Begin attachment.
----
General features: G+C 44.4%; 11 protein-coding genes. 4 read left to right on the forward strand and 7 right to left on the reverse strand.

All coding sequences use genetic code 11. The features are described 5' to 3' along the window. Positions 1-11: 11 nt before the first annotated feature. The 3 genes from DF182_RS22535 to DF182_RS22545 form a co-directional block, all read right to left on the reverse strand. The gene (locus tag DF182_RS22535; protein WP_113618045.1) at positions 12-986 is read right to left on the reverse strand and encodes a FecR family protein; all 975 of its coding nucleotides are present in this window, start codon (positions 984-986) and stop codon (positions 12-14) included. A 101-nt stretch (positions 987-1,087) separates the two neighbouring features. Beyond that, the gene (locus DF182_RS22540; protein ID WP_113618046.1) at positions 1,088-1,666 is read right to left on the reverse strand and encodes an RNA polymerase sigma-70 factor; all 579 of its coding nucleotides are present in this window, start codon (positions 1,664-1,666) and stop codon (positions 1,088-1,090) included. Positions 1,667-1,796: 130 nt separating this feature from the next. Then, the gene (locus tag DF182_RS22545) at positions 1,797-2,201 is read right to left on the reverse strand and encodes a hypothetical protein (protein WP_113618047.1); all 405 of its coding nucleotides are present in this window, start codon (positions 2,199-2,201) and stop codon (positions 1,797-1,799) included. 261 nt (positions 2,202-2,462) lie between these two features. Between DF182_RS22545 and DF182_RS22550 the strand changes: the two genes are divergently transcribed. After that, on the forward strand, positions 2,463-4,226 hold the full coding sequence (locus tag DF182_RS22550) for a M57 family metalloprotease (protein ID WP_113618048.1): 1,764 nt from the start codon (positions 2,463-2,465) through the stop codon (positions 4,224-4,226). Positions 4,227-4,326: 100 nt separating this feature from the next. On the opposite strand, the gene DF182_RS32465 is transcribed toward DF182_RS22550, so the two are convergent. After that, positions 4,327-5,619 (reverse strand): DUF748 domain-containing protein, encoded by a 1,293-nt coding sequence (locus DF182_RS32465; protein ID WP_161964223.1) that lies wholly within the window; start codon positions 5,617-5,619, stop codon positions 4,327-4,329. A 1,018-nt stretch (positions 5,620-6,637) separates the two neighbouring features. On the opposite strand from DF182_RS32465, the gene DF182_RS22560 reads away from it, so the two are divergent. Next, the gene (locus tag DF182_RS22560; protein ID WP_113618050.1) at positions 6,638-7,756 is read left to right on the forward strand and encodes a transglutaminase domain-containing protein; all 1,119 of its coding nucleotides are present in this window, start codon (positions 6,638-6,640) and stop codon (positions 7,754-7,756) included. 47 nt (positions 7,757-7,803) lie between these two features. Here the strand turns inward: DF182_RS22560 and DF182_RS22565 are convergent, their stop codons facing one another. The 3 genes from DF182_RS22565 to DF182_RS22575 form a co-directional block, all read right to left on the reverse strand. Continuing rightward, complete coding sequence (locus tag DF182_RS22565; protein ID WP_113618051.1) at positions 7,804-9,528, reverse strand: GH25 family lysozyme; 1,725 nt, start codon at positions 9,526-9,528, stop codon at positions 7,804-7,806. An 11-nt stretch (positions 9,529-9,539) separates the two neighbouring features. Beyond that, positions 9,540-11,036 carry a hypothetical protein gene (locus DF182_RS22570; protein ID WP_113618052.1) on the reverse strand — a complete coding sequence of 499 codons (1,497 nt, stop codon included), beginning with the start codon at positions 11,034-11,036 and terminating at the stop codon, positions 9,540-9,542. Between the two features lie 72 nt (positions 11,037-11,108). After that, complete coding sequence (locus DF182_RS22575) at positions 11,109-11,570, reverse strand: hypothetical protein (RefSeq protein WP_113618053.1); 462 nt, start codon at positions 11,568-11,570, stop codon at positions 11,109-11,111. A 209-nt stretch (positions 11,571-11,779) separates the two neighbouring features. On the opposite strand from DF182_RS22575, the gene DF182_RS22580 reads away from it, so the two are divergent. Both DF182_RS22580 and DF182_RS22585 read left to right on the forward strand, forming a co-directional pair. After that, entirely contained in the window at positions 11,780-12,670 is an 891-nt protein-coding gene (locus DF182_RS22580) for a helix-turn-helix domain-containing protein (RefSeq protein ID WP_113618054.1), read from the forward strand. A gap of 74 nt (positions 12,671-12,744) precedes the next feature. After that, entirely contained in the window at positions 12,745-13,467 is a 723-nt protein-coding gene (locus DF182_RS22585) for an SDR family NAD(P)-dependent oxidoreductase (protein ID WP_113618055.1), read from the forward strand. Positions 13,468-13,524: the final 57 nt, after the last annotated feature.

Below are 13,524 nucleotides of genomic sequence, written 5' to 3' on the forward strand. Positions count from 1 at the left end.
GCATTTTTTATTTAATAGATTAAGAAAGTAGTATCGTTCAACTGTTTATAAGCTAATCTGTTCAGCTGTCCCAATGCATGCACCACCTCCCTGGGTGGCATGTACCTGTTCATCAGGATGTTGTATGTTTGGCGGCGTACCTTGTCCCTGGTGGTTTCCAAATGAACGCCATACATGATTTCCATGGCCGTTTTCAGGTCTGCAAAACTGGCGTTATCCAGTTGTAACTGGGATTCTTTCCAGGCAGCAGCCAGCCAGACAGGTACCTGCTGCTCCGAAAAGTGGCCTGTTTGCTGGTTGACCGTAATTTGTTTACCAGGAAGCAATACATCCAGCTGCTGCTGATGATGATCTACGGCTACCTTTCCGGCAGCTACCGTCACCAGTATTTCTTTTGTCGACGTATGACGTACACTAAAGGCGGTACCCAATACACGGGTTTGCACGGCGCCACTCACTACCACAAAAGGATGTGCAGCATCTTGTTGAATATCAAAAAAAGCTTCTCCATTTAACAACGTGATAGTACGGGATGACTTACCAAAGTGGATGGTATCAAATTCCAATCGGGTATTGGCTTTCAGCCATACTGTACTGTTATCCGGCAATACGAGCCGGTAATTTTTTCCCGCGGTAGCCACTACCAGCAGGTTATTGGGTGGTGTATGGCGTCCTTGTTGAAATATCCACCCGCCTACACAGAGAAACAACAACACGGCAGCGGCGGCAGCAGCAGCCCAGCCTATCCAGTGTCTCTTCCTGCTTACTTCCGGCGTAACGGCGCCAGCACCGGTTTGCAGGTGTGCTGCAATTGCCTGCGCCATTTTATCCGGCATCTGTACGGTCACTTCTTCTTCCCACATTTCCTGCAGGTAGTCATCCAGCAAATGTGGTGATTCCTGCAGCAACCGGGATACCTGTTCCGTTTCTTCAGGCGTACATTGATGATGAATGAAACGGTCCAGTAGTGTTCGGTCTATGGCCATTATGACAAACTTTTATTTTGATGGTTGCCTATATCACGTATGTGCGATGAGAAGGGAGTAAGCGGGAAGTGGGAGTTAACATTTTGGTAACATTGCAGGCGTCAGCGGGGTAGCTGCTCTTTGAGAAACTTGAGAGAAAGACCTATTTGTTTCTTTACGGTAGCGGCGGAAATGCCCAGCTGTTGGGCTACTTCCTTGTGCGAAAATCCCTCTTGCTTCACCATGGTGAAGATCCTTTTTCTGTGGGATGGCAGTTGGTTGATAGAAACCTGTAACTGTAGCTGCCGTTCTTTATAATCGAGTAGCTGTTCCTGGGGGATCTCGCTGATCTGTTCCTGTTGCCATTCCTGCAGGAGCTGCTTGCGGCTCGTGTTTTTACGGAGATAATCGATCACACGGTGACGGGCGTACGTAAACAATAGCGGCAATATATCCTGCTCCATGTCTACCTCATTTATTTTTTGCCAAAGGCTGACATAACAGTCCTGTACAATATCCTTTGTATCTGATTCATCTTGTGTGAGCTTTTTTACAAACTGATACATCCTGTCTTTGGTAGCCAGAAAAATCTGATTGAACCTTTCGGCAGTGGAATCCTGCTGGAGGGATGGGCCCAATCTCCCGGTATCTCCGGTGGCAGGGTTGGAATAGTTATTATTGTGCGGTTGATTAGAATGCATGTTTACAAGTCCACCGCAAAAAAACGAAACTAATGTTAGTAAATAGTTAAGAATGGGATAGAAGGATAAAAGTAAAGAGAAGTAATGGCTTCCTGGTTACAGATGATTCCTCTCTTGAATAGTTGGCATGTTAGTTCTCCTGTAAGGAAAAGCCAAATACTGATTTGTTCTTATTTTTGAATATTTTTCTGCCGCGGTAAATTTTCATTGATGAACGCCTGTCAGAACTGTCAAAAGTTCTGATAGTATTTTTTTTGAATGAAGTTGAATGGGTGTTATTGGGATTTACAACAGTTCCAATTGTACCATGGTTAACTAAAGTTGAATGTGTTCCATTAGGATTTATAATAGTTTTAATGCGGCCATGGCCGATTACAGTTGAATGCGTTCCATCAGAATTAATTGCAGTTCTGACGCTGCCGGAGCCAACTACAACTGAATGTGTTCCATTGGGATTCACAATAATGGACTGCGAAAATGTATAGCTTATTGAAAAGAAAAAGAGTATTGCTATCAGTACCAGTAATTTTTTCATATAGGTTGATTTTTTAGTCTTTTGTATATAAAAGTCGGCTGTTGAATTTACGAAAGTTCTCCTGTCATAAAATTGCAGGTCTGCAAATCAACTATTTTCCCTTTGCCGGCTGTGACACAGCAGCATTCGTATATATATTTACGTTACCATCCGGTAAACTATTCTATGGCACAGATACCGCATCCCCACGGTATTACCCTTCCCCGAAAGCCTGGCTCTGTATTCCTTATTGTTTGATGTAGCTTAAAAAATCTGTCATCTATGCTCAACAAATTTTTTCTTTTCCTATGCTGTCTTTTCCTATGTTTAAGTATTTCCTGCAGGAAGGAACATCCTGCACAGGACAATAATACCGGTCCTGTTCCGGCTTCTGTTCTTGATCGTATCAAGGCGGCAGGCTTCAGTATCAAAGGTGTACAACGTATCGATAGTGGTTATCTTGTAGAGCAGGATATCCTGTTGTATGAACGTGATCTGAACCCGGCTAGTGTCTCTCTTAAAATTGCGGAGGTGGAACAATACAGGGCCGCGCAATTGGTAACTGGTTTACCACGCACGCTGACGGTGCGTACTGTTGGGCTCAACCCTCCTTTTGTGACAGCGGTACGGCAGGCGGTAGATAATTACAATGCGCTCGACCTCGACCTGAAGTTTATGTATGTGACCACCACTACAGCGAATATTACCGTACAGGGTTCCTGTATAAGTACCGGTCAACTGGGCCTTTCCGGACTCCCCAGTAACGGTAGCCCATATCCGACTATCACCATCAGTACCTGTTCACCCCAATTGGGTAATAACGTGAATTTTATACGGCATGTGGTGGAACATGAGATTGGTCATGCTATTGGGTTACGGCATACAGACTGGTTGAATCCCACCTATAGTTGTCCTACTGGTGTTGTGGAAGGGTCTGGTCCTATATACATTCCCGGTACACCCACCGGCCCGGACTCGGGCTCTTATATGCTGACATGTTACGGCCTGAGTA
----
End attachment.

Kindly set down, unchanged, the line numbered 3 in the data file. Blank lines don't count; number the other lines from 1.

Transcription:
Below are 13,524 nucleotides of genomic sequence, written 5' to 3' on the forward strand. Positions count from 1 at the left end.